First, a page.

India could get its first woman speaker | india | Hindustan Times
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India could get its first woman speaker

The Congress appeared set to provide the first woman Lok Sabha Speaker to the country. Meira Kumar, a prominent Dalit leader, seemed to have emerged as the frontrunner for the post in a dramatic turn of events.

india Updated: May 31, 2009 01:19 IST
HT Political Bureau

The Congress appeared set on Saturday to provide the first woman Lok Sabha Speaker to the country.

Meira Kumar, a prominent Dalit leader, seemed to have emerged as the frontrunner for the post in a dramatic turn of events.

A week after she was sworn in as cabinet minister and a day after she took charge of the water resources ministry, the Congress leadership, in a surprise move, was set to put the 64-year-old in the important chair.

In keeping with the tradition of having the deputy speaker from the opposition, Prime Minister Manmohan Singh is understood to have spoken to leader of the opposition L.K. Advani and offered the post to his party.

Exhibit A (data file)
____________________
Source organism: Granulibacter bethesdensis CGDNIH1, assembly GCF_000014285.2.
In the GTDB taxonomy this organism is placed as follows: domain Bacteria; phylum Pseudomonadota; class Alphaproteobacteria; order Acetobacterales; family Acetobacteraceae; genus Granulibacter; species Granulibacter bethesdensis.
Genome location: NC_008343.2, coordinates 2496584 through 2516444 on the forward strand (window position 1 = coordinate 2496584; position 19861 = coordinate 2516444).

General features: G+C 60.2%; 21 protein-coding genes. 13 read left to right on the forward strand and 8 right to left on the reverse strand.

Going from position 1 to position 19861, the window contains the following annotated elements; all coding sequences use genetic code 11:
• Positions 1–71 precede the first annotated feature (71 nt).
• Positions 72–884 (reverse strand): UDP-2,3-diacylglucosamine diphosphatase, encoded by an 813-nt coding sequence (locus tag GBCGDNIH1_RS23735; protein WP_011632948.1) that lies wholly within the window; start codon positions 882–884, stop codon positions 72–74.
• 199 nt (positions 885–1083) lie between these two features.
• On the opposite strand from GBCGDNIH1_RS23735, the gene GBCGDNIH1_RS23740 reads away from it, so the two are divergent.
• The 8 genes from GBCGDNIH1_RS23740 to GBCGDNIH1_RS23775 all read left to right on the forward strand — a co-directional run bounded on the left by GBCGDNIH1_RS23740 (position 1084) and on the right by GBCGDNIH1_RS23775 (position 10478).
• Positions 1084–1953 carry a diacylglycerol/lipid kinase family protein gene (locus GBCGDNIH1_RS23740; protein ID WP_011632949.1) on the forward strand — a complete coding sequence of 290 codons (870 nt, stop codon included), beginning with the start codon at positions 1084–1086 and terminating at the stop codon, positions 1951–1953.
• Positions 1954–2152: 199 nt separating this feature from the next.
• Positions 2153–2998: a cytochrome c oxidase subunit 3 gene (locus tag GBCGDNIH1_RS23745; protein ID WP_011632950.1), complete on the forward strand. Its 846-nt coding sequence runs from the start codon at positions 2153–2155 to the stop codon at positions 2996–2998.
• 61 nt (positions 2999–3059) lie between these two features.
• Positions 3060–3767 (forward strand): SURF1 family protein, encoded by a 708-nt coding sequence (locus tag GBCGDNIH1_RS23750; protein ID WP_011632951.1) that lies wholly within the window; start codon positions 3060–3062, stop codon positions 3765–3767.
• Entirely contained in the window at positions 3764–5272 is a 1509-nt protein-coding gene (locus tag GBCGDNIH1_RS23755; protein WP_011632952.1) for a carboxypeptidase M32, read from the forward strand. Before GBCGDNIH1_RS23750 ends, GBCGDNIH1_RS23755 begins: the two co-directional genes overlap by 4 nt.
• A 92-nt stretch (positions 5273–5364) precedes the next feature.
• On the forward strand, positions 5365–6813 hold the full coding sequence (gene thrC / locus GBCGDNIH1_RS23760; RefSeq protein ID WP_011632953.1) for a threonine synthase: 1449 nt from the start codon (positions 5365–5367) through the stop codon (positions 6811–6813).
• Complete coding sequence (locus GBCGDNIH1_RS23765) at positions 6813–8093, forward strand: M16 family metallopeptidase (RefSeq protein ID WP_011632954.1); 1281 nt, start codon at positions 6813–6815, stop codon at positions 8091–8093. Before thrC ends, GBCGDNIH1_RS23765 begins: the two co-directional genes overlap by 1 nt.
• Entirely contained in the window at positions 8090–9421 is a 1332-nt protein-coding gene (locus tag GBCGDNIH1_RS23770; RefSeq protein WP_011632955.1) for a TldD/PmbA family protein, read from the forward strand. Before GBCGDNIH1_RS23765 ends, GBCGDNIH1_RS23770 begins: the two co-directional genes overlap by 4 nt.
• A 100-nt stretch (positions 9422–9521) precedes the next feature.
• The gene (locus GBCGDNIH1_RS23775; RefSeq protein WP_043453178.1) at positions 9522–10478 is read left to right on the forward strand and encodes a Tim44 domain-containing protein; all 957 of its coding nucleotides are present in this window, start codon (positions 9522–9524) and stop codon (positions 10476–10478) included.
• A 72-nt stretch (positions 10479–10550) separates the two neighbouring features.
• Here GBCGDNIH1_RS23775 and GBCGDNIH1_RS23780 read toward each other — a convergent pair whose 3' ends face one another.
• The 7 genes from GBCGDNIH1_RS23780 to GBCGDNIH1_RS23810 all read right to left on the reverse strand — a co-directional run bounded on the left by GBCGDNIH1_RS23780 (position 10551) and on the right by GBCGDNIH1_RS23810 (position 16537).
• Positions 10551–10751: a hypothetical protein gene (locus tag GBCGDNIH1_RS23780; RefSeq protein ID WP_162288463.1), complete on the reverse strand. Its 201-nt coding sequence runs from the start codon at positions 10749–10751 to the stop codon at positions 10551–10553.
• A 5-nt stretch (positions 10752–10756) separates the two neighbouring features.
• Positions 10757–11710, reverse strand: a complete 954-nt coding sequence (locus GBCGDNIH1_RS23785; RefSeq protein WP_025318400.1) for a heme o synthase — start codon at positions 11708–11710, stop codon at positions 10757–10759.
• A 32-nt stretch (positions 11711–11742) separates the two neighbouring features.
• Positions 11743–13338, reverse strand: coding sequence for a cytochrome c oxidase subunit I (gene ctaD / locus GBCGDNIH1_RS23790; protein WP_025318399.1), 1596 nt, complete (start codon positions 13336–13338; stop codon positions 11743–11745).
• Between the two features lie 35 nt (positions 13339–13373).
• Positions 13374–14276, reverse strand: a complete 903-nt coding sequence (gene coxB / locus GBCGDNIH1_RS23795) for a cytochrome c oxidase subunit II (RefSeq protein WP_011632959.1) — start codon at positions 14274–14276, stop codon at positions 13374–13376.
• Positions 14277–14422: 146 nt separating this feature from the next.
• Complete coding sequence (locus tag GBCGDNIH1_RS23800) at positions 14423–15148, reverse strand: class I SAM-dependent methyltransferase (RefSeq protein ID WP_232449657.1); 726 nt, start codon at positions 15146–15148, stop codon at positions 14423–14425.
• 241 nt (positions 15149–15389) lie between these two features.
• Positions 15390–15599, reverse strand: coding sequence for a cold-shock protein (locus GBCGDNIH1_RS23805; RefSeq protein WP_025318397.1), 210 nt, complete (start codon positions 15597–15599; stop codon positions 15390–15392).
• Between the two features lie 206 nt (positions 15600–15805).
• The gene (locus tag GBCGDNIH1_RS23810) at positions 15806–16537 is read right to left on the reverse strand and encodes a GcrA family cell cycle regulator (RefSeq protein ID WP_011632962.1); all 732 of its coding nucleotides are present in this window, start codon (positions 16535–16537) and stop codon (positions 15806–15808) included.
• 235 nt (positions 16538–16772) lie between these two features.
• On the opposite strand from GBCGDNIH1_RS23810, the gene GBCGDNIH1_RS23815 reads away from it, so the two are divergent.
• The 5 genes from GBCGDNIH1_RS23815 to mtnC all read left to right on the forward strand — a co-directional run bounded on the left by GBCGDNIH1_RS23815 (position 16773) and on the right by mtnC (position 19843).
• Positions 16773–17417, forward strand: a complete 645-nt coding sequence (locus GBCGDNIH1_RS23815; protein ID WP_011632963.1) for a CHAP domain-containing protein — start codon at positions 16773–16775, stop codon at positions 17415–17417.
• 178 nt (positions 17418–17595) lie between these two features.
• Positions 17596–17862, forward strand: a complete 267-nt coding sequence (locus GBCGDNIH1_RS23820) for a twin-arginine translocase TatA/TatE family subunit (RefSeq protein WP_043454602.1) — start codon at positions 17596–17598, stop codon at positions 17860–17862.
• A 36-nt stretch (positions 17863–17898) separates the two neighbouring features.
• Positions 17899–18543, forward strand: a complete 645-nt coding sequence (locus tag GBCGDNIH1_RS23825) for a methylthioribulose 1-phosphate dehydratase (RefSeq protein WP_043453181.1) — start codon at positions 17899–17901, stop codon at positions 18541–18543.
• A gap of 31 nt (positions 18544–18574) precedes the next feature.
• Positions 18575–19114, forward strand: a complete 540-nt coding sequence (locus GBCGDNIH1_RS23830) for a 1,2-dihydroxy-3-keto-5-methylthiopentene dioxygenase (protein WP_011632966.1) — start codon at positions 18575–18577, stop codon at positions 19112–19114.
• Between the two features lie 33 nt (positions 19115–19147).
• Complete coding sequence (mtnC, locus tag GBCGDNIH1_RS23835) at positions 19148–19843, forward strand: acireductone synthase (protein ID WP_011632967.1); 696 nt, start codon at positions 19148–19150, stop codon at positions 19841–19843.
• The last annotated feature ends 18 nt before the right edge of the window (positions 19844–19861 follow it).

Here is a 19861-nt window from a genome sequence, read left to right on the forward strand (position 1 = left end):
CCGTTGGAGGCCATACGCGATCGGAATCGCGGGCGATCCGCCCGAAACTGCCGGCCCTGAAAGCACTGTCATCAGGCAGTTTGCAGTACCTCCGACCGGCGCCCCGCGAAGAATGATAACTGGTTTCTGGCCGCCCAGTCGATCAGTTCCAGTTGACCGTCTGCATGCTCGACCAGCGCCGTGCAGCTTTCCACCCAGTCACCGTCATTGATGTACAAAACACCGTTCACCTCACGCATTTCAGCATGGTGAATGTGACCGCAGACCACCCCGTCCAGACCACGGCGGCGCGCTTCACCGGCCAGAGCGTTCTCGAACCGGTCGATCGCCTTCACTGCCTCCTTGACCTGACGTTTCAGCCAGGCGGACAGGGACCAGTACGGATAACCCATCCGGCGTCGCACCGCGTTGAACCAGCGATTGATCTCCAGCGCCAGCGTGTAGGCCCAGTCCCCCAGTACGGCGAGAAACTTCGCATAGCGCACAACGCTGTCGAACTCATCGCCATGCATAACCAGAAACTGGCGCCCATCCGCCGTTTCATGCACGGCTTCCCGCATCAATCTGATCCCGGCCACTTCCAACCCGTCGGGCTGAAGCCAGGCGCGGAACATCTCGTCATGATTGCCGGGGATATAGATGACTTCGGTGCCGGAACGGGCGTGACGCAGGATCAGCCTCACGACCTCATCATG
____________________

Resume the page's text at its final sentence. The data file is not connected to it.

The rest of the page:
Daughter of Dalit leader, the late Jagjivan Ram, Kumar quit the Indian Foreign Services in 1985 to join politics. A five-time Lok Sabha MP, she had resigned from the Congress in 2000 citing differences with party president Sonia Gandhi. She rejoined the party two years later.

The Congress leadership, at its core committee meeting on Saturday, is learnt to have discussed the names of possible choices for the Speaker’s post.

Kumar, Girija Vyas and Kishore Chandra Deo were the names under consideration.

Deo, who was tipped to be the Congress candidate for Speaker’s post till Saturday evening, could now be accommodated in the council of ministers in place of Kumar.

The Congress is likely to project Kumar’s election as Speaker as a “historic step.”

“By making Kumar the candidate for the Speaker’s post, the Congress will be able to send a strong political message of giving importance to Dalits and women,” said a party leader.

It will also hope to counter BSP chief Mayawati’s growing influence.

The Congress is also hoping for fewer disruptions in the House by choosing a woman to conduct the proceedings, since it would be difficult for the opposition to resort to unruly behaviour in the changed scenario.